"I was always going to use it for advertising, but I never did get around to putting signs on it," he said.
   His best memory of it, though, is of countryside driving outside Index.
   "It was a beautiful clear summer day. There was snow on the mountain peaks. The roof was off. Jane was standing up and I was driving at a slow pace. It was like being in Austria, like [driving] in the 'Sound of Music,'" Harding said.
   And "One time I was driving home from Seattle and Jane was driving behind me. Jane said every guy in every car was rubbernecking [the Unimog] all the way home," said Harding.
   Though he didn't drive around waving to absolutely everyone he saw, he admits he did go through a "always being on show" phase of his Unimog ownership. He did his fair share of waving at the beginning, but that was close to two years and 25,000 miles ago.
   "It was my baby. I'll miss it. It was good to me. I bonded with it. But I had to be realistic. I had to put it back in the universe. I liked it. I had fun with it. I had to keep it going, give someone else a chance," said Harding.
   But he didn't wax nostalgic for long.
   "These things [Harding's Unimog was a Swiss army import] were kept in bunkers in Switzerland in a controlled environment. The army serviced them every 30 hours. Mine came with a shovel, a hatchet, a pick axe and snow chains in the original bags. It [had] two deep-cycle batteries, a straight six, a lot of torque, six forward gears, two reverse. It [had] infra red night vision, and you could isolate the lighting system so the enemy couldn't see you. You could use the front lights and not the back, or the back and not the front," he said.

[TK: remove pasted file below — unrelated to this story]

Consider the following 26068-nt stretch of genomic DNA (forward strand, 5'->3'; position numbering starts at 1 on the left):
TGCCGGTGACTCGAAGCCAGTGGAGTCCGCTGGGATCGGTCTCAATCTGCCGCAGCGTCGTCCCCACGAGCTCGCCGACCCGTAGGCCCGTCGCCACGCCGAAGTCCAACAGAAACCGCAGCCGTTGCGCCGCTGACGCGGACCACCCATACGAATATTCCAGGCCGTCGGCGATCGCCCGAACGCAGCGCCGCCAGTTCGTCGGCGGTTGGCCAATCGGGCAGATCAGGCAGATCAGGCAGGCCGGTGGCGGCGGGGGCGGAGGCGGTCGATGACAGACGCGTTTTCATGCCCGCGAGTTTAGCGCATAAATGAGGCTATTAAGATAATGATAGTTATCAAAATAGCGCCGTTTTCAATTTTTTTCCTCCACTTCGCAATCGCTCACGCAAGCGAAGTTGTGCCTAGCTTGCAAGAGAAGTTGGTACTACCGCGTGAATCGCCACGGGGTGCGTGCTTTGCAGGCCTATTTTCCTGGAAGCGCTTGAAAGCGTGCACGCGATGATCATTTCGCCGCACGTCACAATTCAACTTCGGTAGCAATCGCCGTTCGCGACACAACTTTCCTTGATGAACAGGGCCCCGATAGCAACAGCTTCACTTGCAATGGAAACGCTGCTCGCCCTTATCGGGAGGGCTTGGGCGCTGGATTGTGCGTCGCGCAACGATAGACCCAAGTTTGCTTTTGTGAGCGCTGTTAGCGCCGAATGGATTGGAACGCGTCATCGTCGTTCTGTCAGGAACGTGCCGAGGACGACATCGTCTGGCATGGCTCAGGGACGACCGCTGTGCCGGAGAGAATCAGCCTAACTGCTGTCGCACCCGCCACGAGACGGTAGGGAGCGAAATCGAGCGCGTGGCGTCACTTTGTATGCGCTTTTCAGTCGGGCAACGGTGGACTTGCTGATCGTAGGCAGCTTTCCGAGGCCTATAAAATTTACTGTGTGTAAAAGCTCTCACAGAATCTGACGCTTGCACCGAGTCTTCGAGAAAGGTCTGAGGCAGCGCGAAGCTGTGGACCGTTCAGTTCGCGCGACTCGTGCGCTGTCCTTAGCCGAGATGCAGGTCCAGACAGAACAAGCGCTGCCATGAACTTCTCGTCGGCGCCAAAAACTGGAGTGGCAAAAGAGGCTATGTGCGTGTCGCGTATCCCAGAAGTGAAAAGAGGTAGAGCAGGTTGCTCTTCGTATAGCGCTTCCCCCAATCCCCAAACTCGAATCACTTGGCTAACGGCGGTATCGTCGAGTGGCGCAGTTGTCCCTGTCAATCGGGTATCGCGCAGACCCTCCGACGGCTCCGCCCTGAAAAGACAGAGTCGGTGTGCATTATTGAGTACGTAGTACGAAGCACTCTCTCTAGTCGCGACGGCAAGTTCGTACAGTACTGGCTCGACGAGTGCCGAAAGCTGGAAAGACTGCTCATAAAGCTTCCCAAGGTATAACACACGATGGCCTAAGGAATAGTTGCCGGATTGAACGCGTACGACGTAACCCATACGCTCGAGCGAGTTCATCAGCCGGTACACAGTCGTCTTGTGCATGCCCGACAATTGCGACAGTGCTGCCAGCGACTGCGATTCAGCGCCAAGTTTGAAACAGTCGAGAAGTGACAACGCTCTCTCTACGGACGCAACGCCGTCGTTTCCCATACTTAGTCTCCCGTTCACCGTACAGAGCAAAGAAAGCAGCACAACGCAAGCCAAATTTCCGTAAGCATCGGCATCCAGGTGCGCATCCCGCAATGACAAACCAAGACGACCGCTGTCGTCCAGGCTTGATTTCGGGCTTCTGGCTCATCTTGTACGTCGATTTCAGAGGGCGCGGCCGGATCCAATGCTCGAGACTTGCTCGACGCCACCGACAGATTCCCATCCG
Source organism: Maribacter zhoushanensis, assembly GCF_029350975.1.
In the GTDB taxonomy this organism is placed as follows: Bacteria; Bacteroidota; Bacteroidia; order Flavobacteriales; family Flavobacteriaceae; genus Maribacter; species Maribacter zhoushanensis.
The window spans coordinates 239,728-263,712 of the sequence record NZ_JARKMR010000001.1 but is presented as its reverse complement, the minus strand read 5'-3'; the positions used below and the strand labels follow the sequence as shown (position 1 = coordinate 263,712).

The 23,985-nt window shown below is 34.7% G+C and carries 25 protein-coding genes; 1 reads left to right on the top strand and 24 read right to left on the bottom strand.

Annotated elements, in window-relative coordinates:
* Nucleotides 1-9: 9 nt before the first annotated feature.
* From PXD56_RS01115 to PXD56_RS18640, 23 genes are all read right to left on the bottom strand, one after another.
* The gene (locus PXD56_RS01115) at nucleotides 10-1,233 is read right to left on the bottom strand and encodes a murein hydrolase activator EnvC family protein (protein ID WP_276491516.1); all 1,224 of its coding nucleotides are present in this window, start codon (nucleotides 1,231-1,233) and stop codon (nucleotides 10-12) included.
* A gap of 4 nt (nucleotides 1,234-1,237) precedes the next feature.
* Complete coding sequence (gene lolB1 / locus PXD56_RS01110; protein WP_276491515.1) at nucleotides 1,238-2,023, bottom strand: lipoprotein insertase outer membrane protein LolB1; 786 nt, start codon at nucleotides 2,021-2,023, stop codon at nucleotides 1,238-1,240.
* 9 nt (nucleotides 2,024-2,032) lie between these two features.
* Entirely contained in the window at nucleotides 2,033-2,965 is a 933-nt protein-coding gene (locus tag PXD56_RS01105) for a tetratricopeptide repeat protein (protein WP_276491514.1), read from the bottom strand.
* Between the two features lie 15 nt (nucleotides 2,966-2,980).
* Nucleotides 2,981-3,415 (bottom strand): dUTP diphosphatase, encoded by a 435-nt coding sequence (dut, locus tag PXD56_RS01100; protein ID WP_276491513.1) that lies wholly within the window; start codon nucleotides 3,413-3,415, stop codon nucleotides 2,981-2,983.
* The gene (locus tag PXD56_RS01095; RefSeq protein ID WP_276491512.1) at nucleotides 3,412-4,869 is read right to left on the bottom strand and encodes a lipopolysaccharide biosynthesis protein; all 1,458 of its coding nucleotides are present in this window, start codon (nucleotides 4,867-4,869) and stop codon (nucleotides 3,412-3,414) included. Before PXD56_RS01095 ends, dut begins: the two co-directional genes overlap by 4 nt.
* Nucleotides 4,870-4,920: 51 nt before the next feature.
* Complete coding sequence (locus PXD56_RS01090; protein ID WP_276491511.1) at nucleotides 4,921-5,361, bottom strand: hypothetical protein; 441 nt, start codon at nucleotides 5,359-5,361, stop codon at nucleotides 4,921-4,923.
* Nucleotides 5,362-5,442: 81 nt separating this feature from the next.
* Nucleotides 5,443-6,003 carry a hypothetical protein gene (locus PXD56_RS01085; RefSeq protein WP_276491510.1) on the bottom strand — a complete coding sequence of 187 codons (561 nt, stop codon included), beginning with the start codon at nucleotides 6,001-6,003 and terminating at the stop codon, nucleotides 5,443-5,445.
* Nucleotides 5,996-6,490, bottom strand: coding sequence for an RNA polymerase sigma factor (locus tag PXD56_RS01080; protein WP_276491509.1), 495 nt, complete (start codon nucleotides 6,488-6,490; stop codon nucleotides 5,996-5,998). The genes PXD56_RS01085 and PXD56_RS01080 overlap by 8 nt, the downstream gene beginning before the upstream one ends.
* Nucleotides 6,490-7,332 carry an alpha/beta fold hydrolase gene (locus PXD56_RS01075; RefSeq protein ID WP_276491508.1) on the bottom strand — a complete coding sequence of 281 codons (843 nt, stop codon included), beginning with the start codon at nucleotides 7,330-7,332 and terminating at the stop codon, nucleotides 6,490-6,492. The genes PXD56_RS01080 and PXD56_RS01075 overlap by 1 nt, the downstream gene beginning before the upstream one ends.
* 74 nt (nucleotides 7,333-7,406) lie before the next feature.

"It has a compressor built in," said Gregory, the new owner. "It has circuit breakers, not fuses. It can go up a 70 percent grade and down a 90 percent grade," he bragged. "You can go anywhere. You just have to be brave enough," Gregory said. "Its suspension is good so the ride is smooth, but it's pokey, it's loud [Harding wears ear protection]. It's not for a first date, not for people who want to have a conversation while driving," said Gregory.
   He recalls the first time he drove it into his coffeeshop's parking lot. He was on a test drive of sorts. Harding had let him take it home for the night.
   "Everyone cleared out of the [coffee]shop to see it. I thought to myself, 'Oh man, I've got to have this,'" said Gregory.
   David Stow of Duvall, not part of the Unimog-coffee connection, though he does admit to liking coffee, owned three Unimogs. He sold his last one recently. He used his for hauling things for himself and for friends.
   "I used to go to Carnation Farms for compost or get firewood or building materials. It was like having a giant pickup truck. I helped out at Sandblast hauling material back and forth to the Sandblast site. Remember when the previous site was down a steep embankment? The Unimog, being extremely agile, could traverse the embankment without a problem," said Stow.
   All three of these men came alive when they talked Unimog. Each was enthused and very knowledgable.
   Stow said he liked his Unimogs because, "Little boys like big trucks."
   Gregory fell for his because it encompassed everything his coffeeshop represented. It fit the look and decor of his place perfectly and he hoped it would become synonymous with his shop.
   Harding fell in love with his Unimog "because it [was] a sexy truck ... solid, beefy and overly built."
   And he'd like to thank his wife "for not bursting [his] bubble, for letting [him] live out [his] childish youth."